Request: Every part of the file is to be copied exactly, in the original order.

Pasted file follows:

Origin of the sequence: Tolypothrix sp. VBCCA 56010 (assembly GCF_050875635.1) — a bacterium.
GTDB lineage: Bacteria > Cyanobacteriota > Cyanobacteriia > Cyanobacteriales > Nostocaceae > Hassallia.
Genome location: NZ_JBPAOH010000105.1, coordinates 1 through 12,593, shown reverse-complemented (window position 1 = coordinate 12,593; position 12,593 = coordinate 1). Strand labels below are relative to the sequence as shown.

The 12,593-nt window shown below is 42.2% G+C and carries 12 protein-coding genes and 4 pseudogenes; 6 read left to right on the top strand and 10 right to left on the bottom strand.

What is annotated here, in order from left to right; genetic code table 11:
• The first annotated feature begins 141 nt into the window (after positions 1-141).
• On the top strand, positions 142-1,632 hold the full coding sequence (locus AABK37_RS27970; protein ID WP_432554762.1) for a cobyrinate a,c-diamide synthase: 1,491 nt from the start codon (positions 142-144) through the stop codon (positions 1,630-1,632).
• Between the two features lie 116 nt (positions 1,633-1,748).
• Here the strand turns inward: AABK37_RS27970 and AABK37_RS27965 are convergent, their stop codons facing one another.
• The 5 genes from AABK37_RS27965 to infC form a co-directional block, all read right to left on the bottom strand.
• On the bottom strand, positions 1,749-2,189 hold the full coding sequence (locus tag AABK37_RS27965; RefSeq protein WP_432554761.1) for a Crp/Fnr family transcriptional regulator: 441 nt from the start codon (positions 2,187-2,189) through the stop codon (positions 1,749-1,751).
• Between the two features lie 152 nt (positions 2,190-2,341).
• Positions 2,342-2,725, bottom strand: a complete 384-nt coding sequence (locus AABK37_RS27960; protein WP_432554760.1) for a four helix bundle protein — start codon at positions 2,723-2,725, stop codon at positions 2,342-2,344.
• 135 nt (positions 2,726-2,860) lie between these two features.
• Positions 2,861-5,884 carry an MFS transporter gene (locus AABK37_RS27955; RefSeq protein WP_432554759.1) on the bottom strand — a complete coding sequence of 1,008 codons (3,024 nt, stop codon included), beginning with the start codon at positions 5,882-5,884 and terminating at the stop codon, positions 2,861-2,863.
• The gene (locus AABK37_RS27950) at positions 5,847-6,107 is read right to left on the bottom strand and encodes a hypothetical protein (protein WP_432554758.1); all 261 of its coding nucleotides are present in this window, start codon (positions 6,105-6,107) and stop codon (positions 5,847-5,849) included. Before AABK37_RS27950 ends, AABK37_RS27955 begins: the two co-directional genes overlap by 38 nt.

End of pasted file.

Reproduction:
Origin of the sequence: Tolypothrix sp. VBCCA 56010 (assembly GCF_050875635.1) — a bacterium.
GTDB lineage: Bacteria > Cyanobacteriota > Cyanobacteriia > Cyanobacteriales > Nostocaceae > Hassallia.
Genome location: NZ_JBPAOH010000105.1, coordinates 1 through 12,593, shown reverse-complemented (window position 1 = coordinate 12,593; position 12,593 = coordinate 1). Strand labels below are relative to the sequence as shown.

The 12,593-nt window shown below is 42.2% G+C and carries 12 protein-coding genes and 4 pseudogenes; 6 read left to right on the top strand and 10 right to left on the bottom strand.

What is annotated here, in order from left to right; genetic code table 11:
• The first annotated feature begins 141 nt into the window (after positions 1-141).
• On the top strand, positions 142-1,632 hold the full coding sequence (locus AABK37_RS27970; protein ID WP_432554762.1) for a cobyrinate a,c-diamide synthase: 1,491 nt from the start codon (positions 142-144) through the stop codon (positions 1,630-1,632).
• Between the two features lie 116 nt (positions 1,633-1,748).
• Here the strand turns inward: AABK37_RS27970 and AABK37_RS27965 are convergent, their stop codons facing one another.
• The 5 genes from AABK37_RS27965 to infC form a co-directional block, all read right to left on the bottom strand.
• On the bottom strand, positions 1,749-2,189 hold the full coding sequence (locus tag AABK37_RS27965; RefSeq protein WP_432554761.1) for a Crp/Fnr family transcriptional regulator: 441 nt from the start codon (positions 2,187-2,189) through the stop codon (positions 1,749-1,751).
• Between the two features lie 152 nt (positions 2,190-2,341).
• Positions 2,342-2,725, bottom strand: a complete 384-nt coding sequence (locus AABK37_RS27960; protein WP_432554760.1) for a four helix bundle protein — start codon at positions 2,723-2,725, stop codon at positions 2,342-2,344.
• 135 nt (positions 2,726-2,860) lie between these two features.
• Positions 2,861-5,884 carry an MFS transporter gene (locus AABK37_RS27955; RefSeq protein WP_432554759.1) on the bottom strand — a complete coding sequence of 1,008 codons (3,024 nt, stop codon included), beginning with the start codon at positions 5,882-5,884 and terminating at the stop codon, positions 2,861-2,863.
• The gene (locus AABK37_RS27950) at positions 5,847-6,107 is read right to left on the bottom strand and encodes a hypothetical protein (protein WP_432554758.1); all 261 of its coding nucleotides are present in this window, start codon (positions 6,105-6,107) and stop codon (positions 5,847-5,849) included. Before AABK37_RS27950 ends, AABK37_RS27955 begins: the two co-directional genes overlap by 38 nt.